On a sunny St. Patrick’s Day afternoon, the Braves dropped a Spring Training contest to the Orioles by a 5-2 margin. Due to the unusual 6:05 pm start, batters had to contend with shadows crossing over the infield for much of the early innings, and that potentially gave the Braves’ Charlie Morton and the Orioles’ John Means some advantages over opposing hitters, who really didn’t do much in the early going.
Through his first four innings, Morton allowed just three hits and zero walks while striking out four. Things got a little dicier for him in the fifth, as a leadoff single, a tapper in front of the plate, a passed ball, and a walk put runners on the corners with one out and spelled the end of his day. Sean Newcomb came on and promptly allowed a sacrifice fly for Baltimore’s first run, but then struck out Trey Mancini to end the inning.
The Braves had similar struggles with Means, who retired the first ten batters he faced. But then Ozzie Albies strode to the plate a second time, and walloped a laser into left field to open the scoring.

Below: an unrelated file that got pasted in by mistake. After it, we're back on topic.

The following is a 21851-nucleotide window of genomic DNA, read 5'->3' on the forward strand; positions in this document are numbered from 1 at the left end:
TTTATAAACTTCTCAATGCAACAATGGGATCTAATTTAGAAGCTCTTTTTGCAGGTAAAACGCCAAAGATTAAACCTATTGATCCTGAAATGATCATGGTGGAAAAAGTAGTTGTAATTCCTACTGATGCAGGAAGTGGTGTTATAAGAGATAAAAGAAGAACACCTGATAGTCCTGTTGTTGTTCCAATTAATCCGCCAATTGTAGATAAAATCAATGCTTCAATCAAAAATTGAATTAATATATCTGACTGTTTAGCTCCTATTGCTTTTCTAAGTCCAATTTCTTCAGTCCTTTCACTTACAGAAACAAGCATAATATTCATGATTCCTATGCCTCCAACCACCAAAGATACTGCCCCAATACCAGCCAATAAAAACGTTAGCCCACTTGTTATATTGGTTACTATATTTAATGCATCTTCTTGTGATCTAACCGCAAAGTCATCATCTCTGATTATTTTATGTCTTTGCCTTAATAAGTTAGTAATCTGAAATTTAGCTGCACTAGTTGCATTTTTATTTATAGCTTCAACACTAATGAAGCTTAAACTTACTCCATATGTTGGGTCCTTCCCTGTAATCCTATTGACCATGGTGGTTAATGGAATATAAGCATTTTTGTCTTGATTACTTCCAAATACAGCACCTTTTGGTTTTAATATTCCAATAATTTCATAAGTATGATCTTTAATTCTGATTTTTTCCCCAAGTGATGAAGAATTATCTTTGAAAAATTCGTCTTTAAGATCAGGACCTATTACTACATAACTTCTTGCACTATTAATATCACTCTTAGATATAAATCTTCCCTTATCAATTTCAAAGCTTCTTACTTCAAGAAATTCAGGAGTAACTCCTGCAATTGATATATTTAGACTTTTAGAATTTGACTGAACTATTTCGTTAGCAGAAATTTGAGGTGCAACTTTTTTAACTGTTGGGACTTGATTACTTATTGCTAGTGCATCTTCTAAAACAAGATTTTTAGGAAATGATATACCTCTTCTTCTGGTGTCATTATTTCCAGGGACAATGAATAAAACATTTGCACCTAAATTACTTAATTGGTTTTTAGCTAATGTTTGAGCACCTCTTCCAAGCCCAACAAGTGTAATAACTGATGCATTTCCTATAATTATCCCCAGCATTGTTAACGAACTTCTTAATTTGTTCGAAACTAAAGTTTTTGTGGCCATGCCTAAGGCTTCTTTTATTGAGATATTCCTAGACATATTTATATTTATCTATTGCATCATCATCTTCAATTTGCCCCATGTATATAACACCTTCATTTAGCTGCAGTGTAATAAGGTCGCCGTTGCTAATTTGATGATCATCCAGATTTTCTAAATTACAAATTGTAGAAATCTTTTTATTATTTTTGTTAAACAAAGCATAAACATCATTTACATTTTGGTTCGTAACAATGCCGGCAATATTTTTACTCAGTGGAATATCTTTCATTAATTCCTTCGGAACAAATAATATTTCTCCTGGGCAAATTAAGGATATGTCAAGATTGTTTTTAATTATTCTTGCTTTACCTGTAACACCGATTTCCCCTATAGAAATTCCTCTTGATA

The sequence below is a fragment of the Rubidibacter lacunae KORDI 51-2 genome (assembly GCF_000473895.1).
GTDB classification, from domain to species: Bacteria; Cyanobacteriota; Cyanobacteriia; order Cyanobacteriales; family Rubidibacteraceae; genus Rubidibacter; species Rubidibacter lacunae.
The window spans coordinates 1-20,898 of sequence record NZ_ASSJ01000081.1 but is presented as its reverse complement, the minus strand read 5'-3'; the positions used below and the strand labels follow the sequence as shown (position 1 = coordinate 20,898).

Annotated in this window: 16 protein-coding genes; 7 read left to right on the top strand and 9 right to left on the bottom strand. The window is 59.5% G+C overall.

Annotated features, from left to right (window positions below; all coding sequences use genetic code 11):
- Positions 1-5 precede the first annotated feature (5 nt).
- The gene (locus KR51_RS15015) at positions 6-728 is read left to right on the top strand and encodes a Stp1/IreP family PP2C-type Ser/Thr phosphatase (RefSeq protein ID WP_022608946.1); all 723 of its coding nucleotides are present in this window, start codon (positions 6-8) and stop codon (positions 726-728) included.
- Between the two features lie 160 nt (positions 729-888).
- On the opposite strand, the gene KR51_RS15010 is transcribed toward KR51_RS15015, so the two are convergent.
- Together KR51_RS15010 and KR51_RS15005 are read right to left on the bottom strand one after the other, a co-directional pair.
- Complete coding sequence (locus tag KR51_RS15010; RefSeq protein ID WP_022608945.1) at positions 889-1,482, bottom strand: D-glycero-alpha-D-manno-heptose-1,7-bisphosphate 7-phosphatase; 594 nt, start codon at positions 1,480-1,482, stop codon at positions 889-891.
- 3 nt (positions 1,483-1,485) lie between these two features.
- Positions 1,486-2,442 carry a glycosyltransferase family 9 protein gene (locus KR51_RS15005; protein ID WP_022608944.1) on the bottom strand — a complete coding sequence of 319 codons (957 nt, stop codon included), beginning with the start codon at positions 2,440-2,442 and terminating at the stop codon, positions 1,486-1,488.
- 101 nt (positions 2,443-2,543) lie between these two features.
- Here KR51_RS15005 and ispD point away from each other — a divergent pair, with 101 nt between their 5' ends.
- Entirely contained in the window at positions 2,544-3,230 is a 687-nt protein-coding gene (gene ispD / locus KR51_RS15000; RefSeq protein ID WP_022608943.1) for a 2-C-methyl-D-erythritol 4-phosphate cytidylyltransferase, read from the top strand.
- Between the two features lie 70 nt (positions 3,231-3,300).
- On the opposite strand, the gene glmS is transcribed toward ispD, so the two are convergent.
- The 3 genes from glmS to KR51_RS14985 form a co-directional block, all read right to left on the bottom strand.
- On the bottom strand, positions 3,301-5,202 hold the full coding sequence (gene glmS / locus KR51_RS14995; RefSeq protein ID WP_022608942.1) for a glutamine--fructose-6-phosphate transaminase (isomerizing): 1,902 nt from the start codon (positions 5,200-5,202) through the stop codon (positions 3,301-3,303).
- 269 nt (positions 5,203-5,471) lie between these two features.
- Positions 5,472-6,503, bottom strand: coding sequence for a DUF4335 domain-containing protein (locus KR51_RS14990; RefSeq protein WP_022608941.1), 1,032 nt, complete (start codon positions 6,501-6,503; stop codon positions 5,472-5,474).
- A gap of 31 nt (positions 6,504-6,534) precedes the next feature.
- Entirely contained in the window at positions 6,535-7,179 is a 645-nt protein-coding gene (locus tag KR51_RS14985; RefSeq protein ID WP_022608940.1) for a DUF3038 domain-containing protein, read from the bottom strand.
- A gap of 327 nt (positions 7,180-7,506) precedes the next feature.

Travis d’Arnaud followed with a single, but the Braves couldn’t add on.
The rest of the offensive slate for Atlanta was not particularly noteworthy. They strung together a couple of baserunners in the fifth, but Ender Inciarte was thrown out trying to go first-to-third on a liner to left. Ronald Acuña Jr. and d’Arnaud both walked in the sixth, but were stranded. In the eighth, the Braves got a second run as Guillermo Heredia drew a leadoff walk and scored on a two-out single by Sean Kazmar Jr., but that was it for them offensively. Overall, they drew six walks on the day, but collected just four hits, and no extra-base hits beyond Albies’ longball.
With the game tied 1-1 in the sixth, the Braves gave the ball to Huascar Ynoa, who was slated to throw three frames. It seemed like he wouldn’t quite manage, because the Os plated four runs against him in the frame, going double-double-single-double with one out, and adding a fifth and final run on a passed ball. The single was a bloop into center, but the doubles were hit fairly hard. Still, Ynoa collected two strikeouts in the frame, and didn’t walk anyone. He also did get through three frames — he struck out Mancini in the seventh but had him reach first when the pitch got away from Alex Jackson behind the plate, but then promptly got a double-play ball. He then struck out the side in the eighth, giving him six punchouts in three frames to go with no walks. If for some better fortune on the balls put in play against him, Ynoa could’ve had a dominant outing.
The Braves have a rare (and weird) Spring Training off day tomorrow, and tangle with the Twins once again for another 6:05 pm start on Friday.